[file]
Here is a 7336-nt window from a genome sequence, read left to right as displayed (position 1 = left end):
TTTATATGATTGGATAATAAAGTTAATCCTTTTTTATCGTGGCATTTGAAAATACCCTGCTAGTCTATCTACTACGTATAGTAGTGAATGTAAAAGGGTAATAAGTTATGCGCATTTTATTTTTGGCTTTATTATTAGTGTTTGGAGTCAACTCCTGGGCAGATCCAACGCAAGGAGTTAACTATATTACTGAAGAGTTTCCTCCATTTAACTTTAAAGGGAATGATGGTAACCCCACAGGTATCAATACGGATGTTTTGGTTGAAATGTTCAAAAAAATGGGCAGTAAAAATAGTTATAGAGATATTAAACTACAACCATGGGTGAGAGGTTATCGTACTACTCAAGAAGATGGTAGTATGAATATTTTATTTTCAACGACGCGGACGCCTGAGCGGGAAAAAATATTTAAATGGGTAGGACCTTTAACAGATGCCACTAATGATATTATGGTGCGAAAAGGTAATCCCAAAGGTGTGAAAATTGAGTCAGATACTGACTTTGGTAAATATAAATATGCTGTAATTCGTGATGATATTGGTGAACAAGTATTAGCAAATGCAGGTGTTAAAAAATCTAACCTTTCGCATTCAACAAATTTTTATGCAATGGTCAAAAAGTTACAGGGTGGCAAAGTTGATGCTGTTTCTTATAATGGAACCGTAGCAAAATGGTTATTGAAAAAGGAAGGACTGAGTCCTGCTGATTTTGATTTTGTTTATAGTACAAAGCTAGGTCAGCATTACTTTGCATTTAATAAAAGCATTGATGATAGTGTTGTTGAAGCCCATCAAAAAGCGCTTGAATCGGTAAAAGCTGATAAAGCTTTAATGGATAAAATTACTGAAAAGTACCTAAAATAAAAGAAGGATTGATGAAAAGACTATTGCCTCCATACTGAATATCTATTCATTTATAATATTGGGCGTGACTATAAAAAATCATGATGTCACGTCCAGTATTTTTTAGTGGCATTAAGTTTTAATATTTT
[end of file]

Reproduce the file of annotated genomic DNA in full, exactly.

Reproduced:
Here is a 7336-nt window from a genome sequence, read left to right as displayed (position 1 = left end):
TTTATATGATTGGATAATAAAGTTAATCCTTTTTTATCGTGGCATTTGAAAATACCCTGCTAGTCTATCTACTACGTATAGTAGTGAATGTAAAAGGGTAATAAGTTATGCGCATTTTATTTTTGGCTTTATTATTAGTGTTTGGAGTCAACTCCTGGGCAGATCCAACGCAAGGAGTTAACTATATTACTGAAGAGTTTCCTCCATTTAACTTTAAAGGGAATGATGGTAACCCCACAGGTATCAATACGGATGTTTTGGTTGAAATGTTCAAAAAAATGGGCAGTAAAAATAGTTATAGAGATATTAAACTACAACCATGGGTGAGAGGTTATCGTACTACTCAAGAAGATGGTAGTATGAATATTTTATTTTCAACGACGCGGACGCCTGAGCGGGAAAAAATATTTAAATGGGTAGGACCTTTAACAGATGCCACTAATGATATTATGGTGCGAAAAGGTAATCCCAAAGGTGTGAAAATTGAGTCAGATACTGACTTTGGTAAATATAAATATGCTGTAATTCGTGATGATATTGGTGAACAAGTATTAGCAAATGCAGGTGTTAAAAAATCTAACCTTTCGCATTCAACAAATTTTTATGCAATGGTCAAAAAGTTACAGGGTGGCAAAGTTGATGCTGTTTCTTATAATGGAACCGTAGCAAAATGGTTATTGAAAAAGGAAGGACTGAGTCCTGCTGATTTTGATTTTGTTTATAGTACAAAGCTAGGTCAGCATTACTTTGCATTTAATAAAAGCATTGATGATAGTGTTGTTGAAGCCCATCAAAAAGCGCTTGAATCGGTAAAAGCTGATAAAGCTTTAATGGATAAAATTACTGAAAAGTACCTAAAATAAAAGAAGGATTGATGAAAAGACTATTGCCTCCATACTGAATATCTATTCATTTATAATATTGGGCGTGACTATAAAAAATCATGATGTCACGTCCAGTATTTTTTAGTGGCATTAAGTTTTAATATTTT